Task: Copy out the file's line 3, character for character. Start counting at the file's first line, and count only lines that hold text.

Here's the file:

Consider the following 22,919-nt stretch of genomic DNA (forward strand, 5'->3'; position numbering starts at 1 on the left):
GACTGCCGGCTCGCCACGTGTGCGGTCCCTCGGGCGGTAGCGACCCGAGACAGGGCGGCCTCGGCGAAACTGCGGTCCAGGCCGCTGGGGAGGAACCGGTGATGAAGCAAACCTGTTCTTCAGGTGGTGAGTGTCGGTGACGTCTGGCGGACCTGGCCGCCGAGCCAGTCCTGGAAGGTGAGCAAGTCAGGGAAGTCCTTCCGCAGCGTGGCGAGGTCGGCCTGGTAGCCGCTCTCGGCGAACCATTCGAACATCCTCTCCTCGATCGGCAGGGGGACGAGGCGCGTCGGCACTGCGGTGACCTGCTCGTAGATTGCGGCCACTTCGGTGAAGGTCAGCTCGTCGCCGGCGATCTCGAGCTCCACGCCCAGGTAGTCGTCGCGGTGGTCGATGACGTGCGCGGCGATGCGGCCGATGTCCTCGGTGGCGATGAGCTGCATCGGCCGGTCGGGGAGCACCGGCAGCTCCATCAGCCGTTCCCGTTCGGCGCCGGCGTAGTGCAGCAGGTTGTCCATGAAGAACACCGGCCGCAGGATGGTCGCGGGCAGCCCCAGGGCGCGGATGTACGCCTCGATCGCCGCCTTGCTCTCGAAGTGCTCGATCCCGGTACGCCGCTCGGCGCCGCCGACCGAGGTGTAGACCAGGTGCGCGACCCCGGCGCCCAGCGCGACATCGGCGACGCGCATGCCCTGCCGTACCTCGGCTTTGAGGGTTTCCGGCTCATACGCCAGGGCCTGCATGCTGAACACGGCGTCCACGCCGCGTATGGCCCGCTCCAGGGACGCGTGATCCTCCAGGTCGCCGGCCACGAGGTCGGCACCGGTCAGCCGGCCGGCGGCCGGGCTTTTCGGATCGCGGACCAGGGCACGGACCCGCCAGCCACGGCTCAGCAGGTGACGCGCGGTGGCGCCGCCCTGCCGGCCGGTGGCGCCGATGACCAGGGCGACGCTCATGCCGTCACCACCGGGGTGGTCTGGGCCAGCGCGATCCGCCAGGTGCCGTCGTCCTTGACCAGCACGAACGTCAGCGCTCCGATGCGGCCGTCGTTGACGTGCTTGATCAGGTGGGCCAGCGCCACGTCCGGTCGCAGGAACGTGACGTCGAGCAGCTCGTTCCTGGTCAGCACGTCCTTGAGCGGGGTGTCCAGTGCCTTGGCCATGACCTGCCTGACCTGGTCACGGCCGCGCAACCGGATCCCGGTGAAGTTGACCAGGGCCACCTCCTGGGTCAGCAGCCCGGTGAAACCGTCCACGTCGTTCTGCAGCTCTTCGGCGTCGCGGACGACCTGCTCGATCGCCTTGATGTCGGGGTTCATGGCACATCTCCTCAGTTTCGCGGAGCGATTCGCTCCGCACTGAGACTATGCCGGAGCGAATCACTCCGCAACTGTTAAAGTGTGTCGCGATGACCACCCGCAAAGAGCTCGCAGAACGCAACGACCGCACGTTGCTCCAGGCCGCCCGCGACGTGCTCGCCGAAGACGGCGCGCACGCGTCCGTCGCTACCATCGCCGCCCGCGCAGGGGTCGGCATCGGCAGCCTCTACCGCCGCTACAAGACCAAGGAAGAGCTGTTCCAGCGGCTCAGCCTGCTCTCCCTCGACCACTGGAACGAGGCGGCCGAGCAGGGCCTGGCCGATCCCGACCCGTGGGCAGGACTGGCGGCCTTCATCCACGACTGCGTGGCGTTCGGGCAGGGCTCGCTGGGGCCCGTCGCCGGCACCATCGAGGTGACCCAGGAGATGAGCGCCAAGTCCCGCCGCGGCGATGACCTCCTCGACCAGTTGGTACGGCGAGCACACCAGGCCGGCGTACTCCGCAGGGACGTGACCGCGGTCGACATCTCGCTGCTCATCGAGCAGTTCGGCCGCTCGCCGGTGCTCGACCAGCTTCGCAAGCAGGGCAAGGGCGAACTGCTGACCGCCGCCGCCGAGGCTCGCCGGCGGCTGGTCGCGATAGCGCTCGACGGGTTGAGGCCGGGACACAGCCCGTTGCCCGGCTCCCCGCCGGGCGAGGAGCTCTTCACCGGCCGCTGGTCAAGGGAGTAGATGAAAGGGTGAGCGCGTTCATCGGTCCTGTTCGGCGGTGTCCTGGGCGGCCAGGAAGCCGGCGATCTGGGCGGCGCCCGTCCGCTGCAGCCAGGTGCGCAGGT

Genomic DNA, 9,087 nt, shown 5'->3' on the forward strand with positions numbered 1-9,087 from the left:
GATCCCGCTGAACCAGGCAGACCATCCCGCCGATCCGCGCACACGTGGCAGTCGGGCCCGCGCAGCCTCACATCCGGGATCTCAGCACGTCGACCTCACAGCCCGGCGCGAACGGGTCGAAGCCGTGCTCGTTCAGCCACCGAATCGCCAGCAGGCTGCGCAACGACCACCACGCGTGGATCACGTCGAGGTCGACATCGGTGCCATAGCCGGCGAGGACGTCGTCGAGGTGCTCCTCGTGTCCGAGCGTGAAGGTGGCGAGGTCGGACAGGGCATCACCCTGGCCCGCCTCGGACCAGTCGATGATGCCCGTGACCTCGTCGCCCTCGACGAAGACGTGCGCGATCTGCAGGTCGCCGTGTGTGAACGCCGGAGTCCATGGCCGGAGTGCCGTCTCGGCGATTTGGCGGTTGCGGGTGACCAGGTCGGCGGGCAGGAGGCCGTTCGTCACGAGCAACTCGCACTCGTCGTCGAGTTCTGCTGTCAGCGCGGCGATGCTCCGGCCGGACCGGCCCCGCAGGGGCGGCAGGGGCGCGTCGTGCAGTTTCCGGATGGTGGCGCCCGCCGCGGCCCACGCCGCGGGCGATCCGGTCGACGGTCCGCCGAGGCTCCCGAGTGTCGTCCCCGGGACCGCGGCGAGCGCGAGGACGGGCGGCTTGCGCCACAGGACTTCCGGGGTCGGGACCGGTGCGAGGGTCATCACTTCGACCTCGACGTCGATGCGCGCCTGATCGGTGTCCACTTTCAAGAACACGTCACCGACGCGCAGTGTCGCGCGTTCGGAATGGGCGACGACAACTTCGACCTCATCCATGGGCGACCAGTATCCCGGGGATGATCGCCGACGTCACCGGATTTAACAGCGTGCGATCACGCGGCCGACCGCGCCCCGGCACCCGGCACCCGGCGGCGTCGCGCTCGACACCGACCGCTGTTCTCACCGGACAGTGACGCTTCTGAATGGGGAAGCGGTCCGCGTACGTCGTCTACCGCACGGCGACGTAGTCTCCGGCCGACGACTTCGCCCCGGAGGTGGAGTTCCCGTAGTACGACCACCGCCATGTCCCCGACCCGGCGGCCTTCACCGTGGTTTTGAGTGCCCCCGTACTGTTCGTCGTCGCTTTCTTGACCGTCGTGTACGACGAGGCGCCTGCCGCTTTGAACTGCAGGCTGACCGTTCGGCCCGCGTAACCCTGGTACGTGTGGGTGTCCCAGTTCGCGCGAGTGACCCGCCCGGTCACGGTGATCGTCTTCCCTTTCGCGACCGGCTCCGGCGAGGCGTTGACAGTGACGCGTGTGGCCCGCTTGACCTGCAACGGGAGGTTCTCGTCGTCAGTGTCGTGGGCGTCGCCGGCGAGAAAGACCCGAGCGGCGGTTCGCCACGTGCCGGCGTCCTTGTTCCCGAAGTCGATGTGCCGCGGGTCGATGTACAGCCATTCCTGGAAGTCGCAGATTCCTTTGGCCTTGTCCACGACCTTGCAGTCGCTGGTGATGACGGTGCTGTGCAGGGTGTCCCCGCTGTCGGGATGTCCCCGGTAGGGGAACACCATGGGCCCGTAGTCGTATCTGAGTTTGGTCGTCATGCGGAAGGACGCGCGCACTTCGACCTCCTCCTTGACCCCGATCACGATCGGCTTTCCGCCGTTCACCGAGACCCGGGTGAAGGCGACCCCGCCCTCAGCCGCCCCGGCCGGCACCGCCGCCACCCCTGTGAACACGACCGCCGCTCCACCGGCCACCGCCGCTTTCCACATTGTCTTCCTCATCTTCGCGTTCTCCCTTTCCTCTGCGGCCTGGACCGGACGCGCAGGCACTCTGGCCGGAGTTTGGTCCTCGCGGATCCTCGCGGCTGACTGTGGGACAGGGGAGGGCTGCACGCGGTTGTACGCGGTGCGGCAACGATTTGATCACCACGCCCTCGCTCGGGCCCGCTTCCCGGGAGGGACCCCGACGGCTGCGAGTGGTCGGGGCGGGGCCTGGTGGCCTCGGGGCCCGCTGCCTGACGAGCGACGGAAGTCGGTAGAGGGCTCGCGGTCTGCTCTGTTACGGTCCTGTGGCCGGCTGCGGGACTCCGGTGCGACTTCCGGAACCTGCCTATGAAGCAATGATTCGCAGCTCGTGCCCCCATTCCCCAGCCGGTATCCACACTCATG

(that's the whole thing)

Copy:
Genomic DNA, 9,087 nt, shown 5'->3' on the forward strand with positions numbered 1-9,087 from the left: